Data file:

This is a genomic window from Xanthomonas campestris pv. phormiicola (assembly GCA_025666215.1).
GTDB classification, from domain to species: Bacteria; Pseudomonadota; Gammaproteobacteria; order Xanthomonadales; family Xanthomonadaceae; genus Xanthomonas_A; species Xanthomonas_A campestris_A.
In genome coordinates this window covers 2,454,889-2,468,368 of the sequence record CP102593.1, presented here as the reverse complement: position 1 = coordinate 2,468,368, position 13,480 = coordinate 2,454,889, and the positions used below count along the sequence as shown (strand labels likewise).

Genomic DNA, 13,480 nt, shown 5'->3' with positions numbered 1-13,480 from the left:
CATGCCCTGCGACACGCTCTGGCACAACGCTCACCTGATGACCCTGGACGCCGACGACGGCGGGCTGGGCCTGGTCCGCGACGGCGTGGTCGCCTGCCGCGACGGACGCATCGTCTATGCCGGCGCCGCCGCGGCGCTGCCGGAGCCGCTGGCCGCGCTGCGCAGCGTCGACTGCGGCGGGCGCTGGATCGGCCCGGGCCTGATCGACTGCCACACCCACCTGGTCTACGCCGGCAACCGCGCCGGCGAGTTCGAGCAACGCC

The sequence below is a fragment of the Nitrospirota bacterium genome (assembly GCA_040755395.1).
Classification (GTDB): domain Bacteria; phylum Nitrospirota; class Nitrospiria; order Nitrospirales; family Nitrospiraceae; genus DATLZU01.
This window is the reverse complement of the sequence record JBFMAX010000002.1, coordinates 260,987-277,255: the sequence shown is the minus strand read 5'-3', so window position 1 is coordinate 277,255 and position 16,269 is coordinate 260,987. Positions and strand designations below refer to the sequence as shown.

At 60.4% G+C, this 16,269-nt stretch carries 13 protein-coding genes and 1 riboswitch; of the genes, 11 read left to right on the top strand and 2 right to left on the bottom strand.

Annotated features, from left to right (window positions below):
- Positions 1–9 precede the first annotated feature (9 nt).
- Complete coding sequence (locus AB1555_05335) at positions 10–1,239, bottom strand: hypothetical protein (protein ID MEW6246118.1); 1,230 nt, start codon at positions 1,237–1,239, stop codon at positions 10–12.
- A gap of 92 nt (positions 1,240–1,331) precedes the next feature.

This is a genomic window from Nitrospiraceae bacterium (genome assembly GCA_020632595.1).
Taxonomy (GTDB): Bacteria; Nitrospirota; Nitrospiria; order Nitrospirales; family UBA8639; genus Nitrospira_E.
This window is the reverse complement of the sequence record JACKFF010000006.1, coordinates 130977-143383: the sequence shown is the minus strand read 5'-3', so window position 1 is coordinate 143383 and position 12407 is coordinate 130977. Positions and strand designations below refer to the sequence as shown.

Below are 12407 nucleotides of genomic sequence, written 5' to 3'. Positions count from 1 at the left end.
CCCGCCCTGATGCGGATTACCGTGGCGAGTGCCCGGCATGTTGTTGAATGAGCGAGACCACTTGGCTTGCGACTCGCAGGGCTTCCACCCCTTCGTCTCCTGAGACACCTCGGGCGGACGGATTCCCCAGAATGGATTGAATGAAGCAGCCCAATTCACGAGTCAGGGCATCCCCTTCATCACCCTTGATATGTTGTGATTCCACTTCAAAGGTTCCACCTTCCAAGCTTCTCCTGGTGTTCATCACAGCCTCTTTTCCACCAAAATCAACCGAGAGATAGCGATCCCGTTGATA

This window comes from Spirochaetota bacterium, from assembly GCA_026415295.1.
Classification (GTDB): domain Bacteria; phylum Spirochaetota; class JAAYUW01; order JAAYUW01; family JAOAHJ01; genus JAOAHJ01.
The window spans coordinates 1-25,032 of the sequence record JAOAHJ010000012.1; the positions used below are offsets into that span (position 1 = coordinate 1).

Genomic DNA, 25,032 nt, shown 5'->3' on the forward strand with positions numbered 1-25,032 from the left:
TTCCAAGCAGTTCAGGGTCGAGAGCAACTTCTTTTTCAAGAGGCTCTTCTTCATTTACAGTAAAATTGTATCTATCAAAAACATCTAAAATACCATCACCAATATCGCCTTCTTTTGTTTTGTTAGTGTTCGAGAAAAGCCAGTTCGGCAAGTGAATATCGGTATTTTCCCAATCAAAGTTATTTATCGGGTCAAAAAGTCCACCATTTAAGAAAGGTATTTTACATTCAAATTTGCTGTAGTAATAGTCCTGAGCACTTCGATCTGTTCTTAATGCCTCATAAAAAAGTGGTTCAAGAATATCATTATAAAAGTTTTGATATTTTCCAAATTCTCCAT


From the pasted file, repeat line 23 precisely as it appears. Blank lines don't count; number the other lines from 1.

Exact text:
TTCCAAGCAGTTCAGGGTCGAGAGCAACTTCTTTTTCAAGAGGCTCTTCTTCATTTACAGTAAAATTGTATCTATCAAAAACATCTAAAATACCATCACCAATATCGCCTTCTTTTGTTTTGTTAGTGTTCGAGAAAAGCCAGTTCGGCAAGTGAATATCGGTATTTTCCCAATCAAAGTTATTTATCGGGTCAAAAAGTCCACCATTTAAGAAAGGTATTTTACATTCAAATTTGCTGTAGTAATAGTCCTGAGCACTTCGATCTGTTCTTAATGCCTCATAAAAAAGTGGTTCAAGAATATCATTATAAAAGTTTTGATATTTTCCAAATTCTCCAT